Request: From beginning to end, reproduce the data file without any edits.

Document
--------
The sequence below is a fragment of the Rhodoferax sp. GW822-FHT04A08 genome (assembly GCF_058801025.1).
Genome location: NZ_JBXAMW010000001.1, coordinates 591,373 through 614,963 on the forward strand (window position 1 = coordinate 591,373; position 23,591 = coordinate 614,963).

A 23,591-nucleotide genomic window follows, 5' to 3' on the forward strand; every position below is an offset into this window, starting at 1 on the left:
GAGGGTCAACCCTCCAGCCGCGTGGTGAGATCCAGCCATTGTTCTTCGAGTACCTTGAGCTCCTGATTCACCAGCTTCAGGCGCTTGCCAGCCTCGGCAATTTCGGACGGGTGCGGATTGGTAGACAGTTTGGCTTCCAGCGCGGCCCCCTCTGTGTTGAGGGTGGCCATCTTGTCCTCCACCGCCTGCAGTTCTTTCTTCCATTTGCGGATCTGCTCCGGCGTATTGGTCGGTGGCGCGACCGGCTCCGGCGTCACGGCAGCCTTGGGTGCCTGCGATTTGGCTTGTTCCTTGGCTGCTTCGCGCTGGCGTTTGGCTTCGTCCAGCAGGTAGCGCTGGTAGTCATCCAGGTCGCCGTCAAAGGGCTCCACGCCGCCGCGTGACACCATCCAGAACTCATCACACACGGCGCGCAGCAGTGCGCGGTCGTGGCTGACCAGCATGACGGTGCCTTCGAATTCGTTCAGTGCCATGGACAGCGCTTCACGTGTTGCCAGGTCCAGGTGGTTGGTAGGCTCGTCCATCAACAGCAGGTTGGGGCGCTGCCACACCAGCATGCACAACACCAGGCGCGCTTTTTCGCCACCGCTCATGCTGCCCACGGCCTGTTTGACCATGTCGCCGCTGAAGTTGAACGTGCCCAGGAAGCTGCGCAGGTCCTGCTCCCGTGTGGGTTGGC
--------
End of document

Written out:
The sequence below is a fragment of the Rhodoferax sp. GW822-FHT04A08 genome (assembly GCF_058801025.1).
Genome location: NZ_JBXAMW010000001.1, coordinates 591,373 through 614,963 on the forward strand (window position 1 = coordinate 591,373; position 23,591 = coordinate 614,963).

A 23,591-nucleotide genomic window follows, 5' to 3' on the forward strand; every position below is an offset into this window, starting at 1 on the left:
GAGGGTCAACCCTCCAGCCGCGTGGTGAGATCCAGCCATTGTTCTTCGAGTACCTTGAGCTCCTGATTCACCAGCTTCAGGCGCTTGCCAGCCTCGGCAATTTCGGACGGGTGCGGATTGGTAGACAGTTTGGCTTCCAGCGCGGCCCCCTCTGTGTTGAGGGTGGCCATCTTGTCCTCCACCGCCTGCAGTTCTTTCTTCCATTTGCGGATCTGCTCCGGCGTATTGGTCGGTGGCGCGACCGGCTCCGGCGTCACGGCAGCCTTGGGTGCCTGCGATTTGGCTTGTTCCTTGGCTGCTTCGCGCTGGCGTTTGGCTTCGTCCAGCAGGTAGCGCTGGTAGTCATCCAGGTCGCCGTCAAAGGGCTCCACGCCGCCGCGTGACACCATCCAGAACTCATCACACACGGCGCGCAGCAGTGCGCGGTCGTGGCTGACCAGCATGACGGTGCCTTCGAATTCGTTCAGTGCCATGGACAGCGCTTCACGTGTTGCCAGGTCCAGGTGGTTGGTAGGCTCGTCCATCAACAGCAGGTTGGGGCGCTGCCACACCAGCATGCACAACACCAGGCGCGCTTTTTCGCCACCGCTCATGCTGCCCACGGCCTGTTTGACCATGTCGCCGCTGAAGTTGAACGTGCCCAGGAAGCTGCGCAGGTCCTGCTCCCGTGTGGGTTGGC